The Rise And Fall Of The American Left

The Rise And Fall Of The American Left

by John Patrick Diggins, Rafal Olbinski
     
 

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“Informative and useful. . . . A balanced history of leftist American politics in the 20th century. . . . Admirably nonpartisan.” —Jonathan Yardley, Washington Post
Born in America, the American Left was nurtured by intellectuals and activists who read Jefferson and Whitman before they read Marx or Mao. One lesson this brilliant history teaches

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Overview

“Informative and useful. . . . A balanced history of leftist American politics in the 20th century. . . . Admirably nonpartisan.” —Jonathan Yardley, Washington Post
Born in America, the American Left was nurtured by intellectuals and activists who read Jefferson and Whitman before they read Marx or Mao. One lesson this brilliant history teaches us is that the fury of radical innocence and wounded idealism so peculiar to American intellectual history springs from native soil. Nor is the American Left a single phenomenon but four surprising eruptions throughout the past century: The Lyrical Left, of the First World War years; the Old Left, driven by the legacy of World War I, the promise of socialism, and the Great Depression; the New Left of the 1960s, combining a revolt against the banalities of middle-class life with civil rights fervor and protest against the war in Vietnam; and now contemporary Academic Left, seeking both to question the traditional values of the West and to embrace the causes of women and minorities.

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Editorial Reviews

Publishers Weekly - Publisher's Weekly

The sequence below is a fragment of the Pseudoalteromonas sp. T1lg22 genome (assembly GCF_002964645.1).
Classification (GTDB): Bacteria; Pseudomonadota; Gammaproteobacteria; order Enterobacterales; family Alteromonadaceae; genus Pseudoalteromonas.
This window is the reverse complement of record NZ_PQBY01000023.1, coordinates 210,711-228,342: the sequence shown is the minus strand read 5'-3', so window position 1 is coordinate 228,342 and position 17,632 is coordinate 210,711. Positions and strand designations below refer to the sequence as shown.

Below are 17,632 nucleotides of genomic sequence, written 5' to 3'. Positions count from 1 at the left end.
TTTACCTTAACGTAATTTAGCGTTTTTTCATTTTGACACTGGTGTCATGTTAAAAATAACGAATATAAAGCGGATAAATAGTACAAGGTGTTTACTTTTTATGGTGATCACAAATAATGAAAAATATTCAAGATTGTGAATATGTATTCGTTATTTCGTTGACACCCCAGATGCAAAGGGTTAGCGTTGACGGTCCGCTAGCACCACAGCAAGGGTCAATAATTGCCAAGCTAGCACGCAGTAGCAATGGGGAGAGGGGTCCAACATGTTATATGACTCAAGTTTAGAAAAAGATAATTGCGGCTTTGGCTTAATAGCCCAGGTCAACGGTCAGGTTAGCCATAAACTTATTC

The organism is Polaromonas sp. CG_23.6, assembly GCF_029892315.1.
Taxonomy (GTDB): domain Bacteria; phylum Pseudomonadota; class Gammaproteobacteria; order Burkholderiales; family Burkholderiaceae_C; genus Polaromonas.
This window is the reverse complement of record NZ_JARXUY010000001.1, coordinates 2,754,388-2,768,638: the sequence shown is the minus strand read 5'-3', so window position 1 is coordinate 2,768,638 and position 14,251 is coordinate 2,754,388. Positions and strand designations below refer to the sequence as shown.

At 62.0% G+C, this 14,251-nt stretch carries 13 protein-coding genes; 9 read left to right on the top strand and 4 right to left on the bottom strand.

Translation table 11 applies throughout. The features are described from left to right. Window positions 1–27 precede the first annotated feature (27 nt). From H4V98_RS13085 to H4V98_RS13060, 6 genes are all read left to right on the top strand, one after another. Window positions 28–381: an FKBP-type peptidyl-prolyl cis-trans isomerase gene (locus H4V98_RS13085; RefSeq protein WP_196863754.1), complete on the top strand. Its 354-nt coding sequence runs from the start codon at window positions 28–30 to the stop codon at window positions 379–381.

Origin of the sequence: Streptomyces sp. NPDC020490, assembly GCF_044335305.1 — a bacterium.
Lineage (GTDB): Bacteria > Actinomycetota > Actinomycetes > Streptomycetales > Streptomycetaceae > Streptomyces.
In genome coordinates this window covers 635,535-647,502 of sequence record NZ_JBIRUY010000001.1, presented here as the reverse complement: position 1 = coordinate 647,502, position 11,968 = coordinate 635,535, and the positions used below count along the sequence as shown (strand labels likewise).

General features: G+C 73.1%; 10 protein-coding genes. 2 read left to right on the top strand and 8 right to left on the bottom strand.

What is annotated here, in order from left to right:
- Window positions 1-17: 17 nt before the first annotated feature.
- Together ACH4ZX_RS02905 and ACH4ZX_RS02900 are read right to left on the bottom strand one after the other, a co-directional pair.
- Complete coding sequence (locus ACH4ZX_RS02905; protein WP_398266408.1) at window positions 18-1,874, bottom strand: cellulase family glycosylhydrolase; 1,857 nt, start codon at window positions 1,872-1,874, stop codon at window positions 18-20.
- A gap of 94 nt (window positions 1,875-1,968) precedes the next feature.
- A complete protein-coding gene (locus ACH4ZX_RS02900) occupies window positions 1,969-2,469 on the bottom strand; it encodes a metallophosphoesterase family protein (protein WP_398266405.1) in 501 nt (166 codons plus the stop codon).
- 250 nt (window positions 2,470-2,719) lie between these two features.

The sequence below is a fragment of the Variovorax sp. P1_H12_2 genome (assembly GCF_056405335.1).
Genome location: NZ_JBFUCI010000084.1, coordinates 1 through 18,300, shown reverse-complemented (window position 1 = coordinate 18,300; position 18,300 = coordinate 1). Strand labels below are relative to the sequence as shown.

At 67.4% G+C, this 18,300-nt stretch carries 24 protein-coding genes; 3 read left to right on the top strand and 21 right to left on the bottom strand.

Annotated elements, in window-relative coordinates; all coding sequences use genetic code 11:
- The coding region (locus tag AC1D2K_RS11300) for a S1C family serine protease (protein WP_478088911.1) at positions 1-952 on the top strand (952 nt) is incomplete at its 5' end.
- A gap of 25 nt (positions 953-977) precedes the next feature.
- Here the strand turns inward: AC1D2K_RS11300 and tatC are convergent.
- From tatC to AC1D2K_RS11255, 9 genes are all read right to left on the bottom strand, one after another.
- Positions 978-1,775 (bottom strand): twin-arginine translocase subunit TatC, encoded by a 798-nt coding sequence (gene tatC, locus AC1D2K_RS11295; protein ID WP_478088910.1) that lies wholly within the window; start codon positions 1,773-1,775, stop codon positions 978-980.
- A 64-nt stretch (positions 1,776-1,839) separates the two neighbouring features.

About halfway through his thorough and often engaging look at the American left, Diggins ( Mussolini and Fascism ) refers to his subject as ``what never happens twice.'' This brings to mind lightning, which strikes quickly and never in the same place twice. And so it seems with the history of the American left, which Diggins divides here into four periods, or generations--the Lyrical Left, the Old Left, the New Left and the Academic Left. Each phase was relatively brief, and ``there was little historical continuity and even less political sympathy'' among the generations. Diggins is admirably comprehensive; he discusses the left as an ally of the working class and assesses the role of blacks, women and artists in the movement. He also points to the ``values of the American Enlightenment,'' liberalism and the pragmatism of John Dewey, as possibly halting ``the decline and fall'' of the left, a conclusion potentially surprising to some while comforting to others. Photos not seen by PW. (Jan.)
Library Journal
In this expanded version of Diggins's The American Left in the Twentieth Century (HBJ, 1973), Diggins retains his basic premises: that the American Left was based on native radicalism and only came to Marxism later and that its intellectual history can be discussed in terms of generations--Lyrical, Old, New, and Academic. His interpretation of the first three remains substantially the same, while he describes the Academic Left as being composed of New Left students who became academics in the 1970s and now form the ``most significant ideological presence on the American campus.'' Readers looking for a more comprehensive history should go to The Encyclopedia of the American Left (LJ 6/15/90). Diggins's discussion of the Academic Left makes this more up-to-date than James Weinstein's Ambiguous Legacy (LJ 11/15/75), which ends with the New Left. It also makes it relevant to the contemporary controversy about ``political correctness.'' For all political and intellectual history collections.-- Jonathan Miller, Rochester Inst. of Technology, N.Y.

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Product Details

ISBN-13:
9780393309171
Publisher:
Norton, W. W. & Company, Inc.
Publication date:
10/01/1992
Edition description:
Reprint
Pages:
436
Product dimensions:
5.50(w) x 8.50(h) x 0.97(d)

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